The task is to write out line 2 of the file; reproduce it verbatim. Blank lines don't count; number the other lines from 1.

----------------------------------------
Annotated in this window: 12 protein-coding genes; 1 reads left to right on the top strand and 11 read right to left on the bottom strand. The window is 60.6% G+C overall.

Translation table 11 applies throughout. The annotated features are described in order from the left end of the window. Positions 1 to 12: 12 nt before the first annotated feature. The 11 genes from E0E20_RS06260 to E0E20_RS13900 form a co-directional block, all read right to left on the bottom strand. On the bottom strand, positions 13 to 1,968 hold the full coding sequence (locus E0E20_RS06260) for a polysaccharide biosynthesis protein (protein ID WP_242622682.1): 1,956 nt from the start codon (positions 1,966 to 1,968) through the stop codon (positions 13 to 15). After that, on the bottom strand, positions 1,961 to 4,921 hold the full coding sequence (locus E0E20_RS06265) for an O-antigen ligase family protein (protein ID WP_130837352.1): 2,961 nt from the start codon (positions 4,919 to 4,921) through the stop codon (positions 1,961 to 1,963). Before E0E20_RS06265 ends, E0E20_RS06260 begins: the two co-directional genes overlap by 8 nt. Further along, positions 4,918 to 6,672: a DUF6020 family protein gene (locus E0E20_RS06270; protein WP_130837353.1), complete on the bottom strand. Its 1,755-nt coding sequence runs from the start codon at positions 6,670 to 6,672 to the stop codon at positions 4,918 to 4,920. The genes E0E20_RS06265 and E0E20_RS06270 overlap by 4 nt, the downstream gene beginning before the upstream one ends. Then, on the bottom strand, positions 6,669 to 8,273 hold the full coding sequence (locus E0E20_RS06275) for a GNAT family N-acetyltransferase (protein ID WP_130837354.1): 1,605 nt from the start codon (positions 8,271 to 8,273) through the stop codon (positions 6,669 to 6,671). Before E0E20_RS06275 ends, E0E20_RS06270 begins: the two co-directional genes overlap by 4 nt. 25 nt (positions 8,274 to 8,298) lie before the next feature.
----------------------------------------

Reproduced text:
Translation table 11 applies throughout. The annotated features are described in order from the left end of the window. Positions 1 to 12: 12 nt before the first annotated feature. The 11 genes from E0E20_RS06260 to E0E20_RS13900 form a co-directional block, all read right to left on the bottom strand. On the bottom strand, positions 13 to 1,968 hold the full coding sequence (locus E0E20_RS06260) for a polysaccharide biosynthesis protein (protein ID WP_242622682.1): 1,956 nt from the start codon (positions 1,966 to 1,968) through the stop codon (positions 13 to 15). After that, on the bottom strand, positions 1,961 to 4,921 hold the full coding sequence (locus E0E20_RS06265) for an O-antigen ligase family protein (protein ID WP_130837352.1): 2,961 nt from the start codon (positions 4,919 to 4,921) through the stop codon (positions 1,961 to 1,963). Before E0E20_RS06265 ends, E0E20_RS06260 begins: the two co-directional genes overlap by 8 nt. Further along, positions 4,918 to 6,672: a DUF6020 family protein gene (locus E0E20_RS06270; protein WP_130837353.1), complete on the bottom strand. Its 1,755-nt coding sequence runs from the start codon at positions 6,670 to 6,672 to the stop codon at positions 4,918 to 4,920. The genes E0E20_RS06265 and E0E20_RS06270 overlap by 4 nt, the downstream gene beginning before the upstream one ends. Then, on the bottom strand, positions 6,669 to 8,273 hold the full coding sequence (locus E0E20_RS06275) for a GNAT family N-acetyltransferase (protein ID WP_130837354.1): 1,605 nt from the start codon (positions 8,271 to 8,273) through the stop codon (positions 6,669 to 6,671). Before E0E20_RS06275 ends, E0E20_RS06270 begins: the two co-directional genes overlap by 4 nt. 25 nt (positions 8,274 to 8,298) lie before the next feature.